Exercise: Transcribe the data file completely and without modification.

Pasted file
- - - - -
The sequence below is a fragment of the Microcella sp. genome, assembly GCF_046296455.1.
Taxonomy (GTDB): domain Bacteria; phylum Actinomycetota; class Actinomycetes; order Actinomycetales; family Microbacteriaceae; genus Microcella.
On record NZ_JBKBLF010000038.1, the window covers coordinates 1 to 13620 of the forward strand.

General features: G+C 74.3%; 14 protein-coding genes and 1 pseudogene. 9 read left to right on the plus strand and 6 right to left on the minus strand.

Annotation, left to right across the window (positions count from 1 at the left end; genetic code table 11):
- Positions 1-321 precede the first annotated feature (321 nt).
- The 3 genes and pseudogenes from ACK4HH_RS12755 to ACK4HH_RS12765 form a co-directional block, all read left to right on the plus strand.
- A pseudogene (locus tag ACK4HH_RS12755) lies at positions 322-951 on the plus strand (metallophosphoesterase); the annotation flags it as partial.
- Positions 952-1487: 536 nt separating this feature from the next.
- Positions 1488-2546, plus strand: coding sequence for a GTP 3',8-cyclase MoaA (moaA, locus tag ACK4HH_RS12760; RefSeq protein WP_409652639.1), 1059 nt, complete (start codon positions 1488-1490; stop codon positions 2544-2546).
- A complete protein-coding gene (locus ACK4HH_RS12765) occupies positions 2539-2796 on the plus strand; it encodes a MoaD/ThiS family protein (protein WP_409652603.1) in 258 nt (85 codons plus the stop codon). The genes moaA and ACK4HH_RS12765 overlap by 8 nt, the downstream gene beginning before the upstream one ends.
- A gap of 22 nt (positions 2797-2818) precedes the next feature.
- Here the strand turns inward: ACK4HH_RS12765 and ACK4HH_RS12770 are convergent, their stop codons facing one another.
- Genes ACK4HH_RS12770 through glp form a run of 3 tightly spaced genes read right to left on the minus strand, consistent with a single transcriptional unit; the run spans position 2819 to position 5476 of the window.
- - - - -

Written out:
The sequence below is a fragment of the Microcella sp. genome, assembly GCF_046296455.1.
Taxonomy (GTDB): domain Bacteria; phylum Actinomycetota; class Actinomycetes; order Actinomycetales; family Microbacteriaceae; genus Microcella.
On record NZ_JBKBLF010000038.1, the window covers coordinates 1 to 13620 of the forward strand.

General features: G+C 74.3%; 14 protein-coding genes and 1 pseudogene. 9 read left to right on the plus strand and 6 right to left on the minus strand.

Annotation, left to right across the window (positions count from 1 at the left end; genetic code table 11):
- Positions 1-321 precede the first annotated feature (321 nt).
- The 3 genes and pseudogenes from ACK4HH_RS12755 to ACK4HH_RS12765 form a co-directional block, all read left to right on the plus strand.
- A pseudogene (locus tag ACK4HH_RS12755) lies at positions 322-951 on the plus strand (metallophosphoesterase); the annotation flags it as partial.
- Positions 952-1487: 536 nt separating this feature from the next.
- Positions 1488-2546, plus strand: coding sequence for a GTP 3',8-cyclase MoaA (moaA, locus tag ACK4HH_RS12760; RefSeq protein WP_409652639.1), 1059 nt, complete (start codon positions 1488-1490; stop codon positions 2544-2546).
- A complete protein-coding gene (locus ACK4HH_RS12765) occupies positions 2539-2796 on the plus strand; it encodes a MoaD/ThiS family protein (protein WP_409652603.1) in 258 nt (85 codons plus the stop codon). The genes moaA and ACK4HH_RS12765 overlap by 8 nt, the downstream gene beginning before the upstream one ends.
- A gap of 22 nt (positions 2797-2818) precedes the next feature.
- Here the strand turns inward: ACK4HH_RS12765 and ACK4HH_RS12770 are convergent, their stop codons facing one another.
- Genes ACK4HH_RS12770 through glp form a run of 3 tightly spaced genes read right to left on the minus strand, consistent with a single transcriptional unit; the run spans position 2819 to position 5476 of the window.